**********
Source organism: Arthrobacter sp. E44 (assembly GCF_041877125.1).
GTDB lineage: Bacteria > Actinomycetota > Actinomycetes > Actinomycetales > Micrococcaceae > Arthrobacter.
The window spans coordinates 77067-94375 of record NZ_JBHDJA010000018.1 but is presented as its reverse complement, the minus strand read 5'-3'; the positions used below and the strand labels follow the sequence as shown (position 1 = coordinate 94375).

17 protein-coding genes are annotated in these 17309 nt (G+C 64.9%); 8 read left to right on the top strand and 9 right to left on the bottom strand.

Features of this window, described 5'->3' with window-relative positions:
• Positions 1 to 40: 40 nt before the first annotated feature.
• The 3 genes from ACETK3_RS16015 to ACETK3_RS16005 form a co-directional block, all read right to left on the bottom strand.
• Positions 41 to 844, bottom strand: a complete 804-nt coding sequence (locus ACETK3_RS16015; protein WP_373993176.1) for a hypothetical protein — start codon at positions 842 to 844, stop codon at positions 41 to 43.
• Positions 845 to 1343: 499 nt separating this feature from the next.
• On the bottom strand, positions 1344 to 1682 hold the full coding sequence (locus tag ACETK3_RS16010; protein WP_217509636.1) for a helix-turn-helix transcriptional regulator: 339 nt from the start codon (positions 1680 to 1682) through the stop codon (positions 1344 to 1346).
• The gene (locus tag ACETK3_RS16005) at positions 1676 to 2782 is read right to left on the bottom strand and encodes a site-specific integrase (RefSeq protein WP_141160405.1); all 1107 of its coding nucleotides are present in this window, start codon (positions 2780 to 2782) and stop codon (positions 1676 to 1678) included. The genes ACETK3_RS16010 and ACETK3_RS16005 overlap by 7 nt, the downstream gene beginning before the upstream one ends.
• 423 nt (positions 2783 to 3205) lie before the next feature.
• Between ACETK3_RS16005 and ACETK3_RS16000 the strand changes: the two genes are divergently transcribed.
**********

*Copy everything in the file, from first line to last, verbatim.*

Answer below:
Source organism: Arthrobacter sp. E44 (assembly GCF_041877125.1).
GTDB lineage: Bacteria > Actinomycetota > Actinomycetes > Actinomycetales > Micrococcaceae > Arthrobacter.
The window spans coordinates 77067-94375 of record NZ_JBHDJA010000018.1 but is presented as its reverse complement, the minus strand read 5'-3'; the positions used below and the strand labels follow the sequence as shown (position 1 = coordinate 94375).

17 protein-coding genes are annotated in these 17309 nt (G+C 64.9%); 8 read left to right on the top strand and 9 right to left on the bottom strand.

Features of this window, described 5'->3' with window-relative positions:
• Positions 1 to 40: 40 nt before the first annotated feature.
• The 3 genes from ACETK3_RS16015 to ACETK3_RS16005 form a co-directional block, all read right to left on the bottom strand.
• Positions 41 to 844, bottom strand: a complete 804-nt coding sequence (locus ACETK3_RS16015; protein WP_373993176.1) for a hypothetical protein — start codon at positions 842 to 844, stop codon at positions 41 to 43.
• Positions 845 to 1343: 499 nt separating this feature from the next.
• On the bottom strand, positions 1344 to 1682 hold the full coding sequence (locus tag ACETK3_RS16010; protein WP_217509636.1) for a helix-turn-helix transcriptional regulator: 339 nt from the start codon (positions 1680 to 1682) through the stop codon (positions 1344 to 1346).
• The gene (locus tag ACETK3_RS16005) at positions 1676 to 2782 is read right to left on the bottom strand and encodes a site-specific integrase (RefSeq protein WP_141160405.1); all 1107 of its coding nucleotides are present in this window, start codon (positions 2780 to 2782) and stop codon (positions 1676 to 1678) included. The genes ACETK3_RS16010 and ACETK3_RS16005 overlap by 7 nt, the downstream gene beginning before the upstream one ends.
• 423 nt (positions 2783 to 3205) lie before the next feature.
• Between ACETK3_RS16005 and ACETK3_RS16000 the strand changes: the two genes are divergently transcribed.